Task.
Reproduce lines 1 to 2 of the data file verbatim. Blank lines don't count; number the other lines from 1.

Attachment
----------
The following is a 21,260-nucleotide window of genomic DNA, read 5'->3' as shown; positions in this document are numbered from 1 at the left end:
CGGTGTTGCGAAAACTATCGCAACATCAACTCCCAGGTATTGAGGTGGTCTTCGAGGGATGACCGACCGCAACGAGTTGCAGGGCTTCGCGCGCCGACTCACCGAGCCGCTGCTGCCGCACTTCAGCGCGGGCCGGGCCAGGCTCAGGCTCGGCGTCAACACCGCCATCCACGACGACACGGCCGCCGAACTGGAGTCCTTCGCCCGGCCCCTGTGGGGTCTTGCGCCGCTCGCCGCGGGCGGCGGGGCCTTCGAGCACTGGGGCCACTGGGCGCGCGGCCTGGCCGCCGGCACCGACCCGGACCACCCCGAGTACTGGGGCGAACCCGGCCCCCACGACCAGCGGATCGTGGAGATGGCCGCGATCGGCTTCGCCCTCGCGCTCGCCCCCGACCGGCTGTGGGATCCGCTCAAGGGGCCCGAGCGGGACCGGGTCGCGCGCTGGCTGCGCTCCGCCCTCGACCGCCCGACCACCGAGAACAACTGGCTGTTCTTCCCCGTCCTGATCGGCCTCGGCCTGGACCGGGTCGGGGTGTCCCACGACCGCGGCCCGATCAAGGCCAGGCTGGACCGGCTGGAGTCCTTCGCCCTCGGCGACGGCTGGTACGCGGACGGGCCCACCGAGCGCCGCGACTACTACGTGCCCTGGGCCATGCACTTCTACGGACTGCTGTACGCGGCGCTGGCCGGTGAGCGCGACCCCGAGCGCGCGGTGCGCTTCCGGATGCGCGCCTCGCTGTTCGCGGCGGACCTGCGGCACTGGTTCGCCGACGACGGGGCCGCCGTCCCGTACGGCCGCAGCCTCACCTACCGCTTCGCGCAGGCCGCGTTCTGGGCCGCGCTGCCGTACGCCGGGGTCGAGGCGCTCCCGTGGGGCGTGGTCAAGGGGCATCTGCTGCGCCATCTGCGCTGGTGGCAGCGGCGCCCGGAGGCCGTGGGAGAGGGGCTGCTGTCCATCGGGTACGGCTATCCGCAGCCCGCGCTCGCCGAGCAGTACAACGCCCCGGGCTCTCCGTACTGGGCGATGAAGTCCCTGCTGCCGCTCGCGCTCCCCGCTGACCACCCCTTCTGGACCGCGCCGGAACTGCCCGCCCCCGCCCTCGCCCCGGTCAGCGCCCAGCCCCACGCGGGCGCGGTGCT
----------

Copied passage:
The following is a 21,260-nucleotide window of genomic DNA, read 5'->3' as shown; positions in this document are numbered from 1 at the left end:
CGGTGTTGCGAAAACTATCGCAACATCAACTCCCAGGTATTGAGGTGGTCTTCGAGGGATGACCGACCGCAACGAGTTGCAGGGCTTCGCGCGCCGACTCACCGAGCCGCTGCTGCCGCACTTCAGCGCGGGCCGGGCCAGGCTCAGGCTCGGCGTCAACACCGCCATCCACGACGACACGGCCGCCGAACTGGAGTCCTTCGCCCGGCCCCTGTGGGGTCTTGCGCCGCTCGCCGCGGGCGGCGGGGCCTTCGAGCACTGGGGCCACTGGGCGCGCGGCCTGGCCGCCGGCACCGACCCGGACCACCCCGAGTACTGGGGCGAACCCGGCCCCCACGACCAGCGGATCGTGGAGATGGCCGCGATCGGCTTCGCCCTCGCGCTCGCCCCCGACCGGCTGTGGGATCCGCTCAAGGGGCCCGAGCGGGACCGGGTCGCGCGCTGGCTGCGCTCCGCCCTCGACCGCCCGACCACCGAGAACAACTGGCTGTTCTTCCCCGTCCTGATCGGCCTCGGCCTGGACCGGGTCGGGGTGTCCCACGACCGCGGCCCGATCAAGGCCAGGCTGGACCGGCTGGAGTCCTTCGCCCTCGGCGACGGCTGGTACGCGGACGGGCCCACCGAGCGCCGCGACTACTACGTGCCCTGGGCCATGCACTTCTACGGACTGCTGTACGCGGCGCTGGCCGGTGAGCGCGACCCCGAGCGCGCGGTGCGCTTCCGGATGCGCGCCTCGCTGTTCGCGGCGGACCTGCGGCACTGGTTCGCCGACGACGGGGCCGCCGTCCCGTACGGCCGCAGCCTCACCTACCGCTTCGCGCAGGCCGCGTTCTGGGCCGCGCTGCCGTACGCCGGGGTCGAGGCGCTCCCGTGGGGCGTGGTCAAGGGGCATCTGCTGCGCCATCTGCGCTGGTGGCAGCGGCGCCCGGAGGCCGTGGGAGAGGGGCTGCTGTCCATCGGGTACGGCTATCCGCAGCCCGCGCTCGCCGAGCAGTACAACGCCCCGGGCTCTCCGTACTGGGCGATGAAGTCCCTGCTGCCGCTCGCGCTCCCCGCTGACCACCCCTTCTGGACCGCGCCGGAACTGCCCGCCCCCGCCCTCGCCCCGGTCAGCGCCCAGCCCCACGCGGGCGCGGTGCT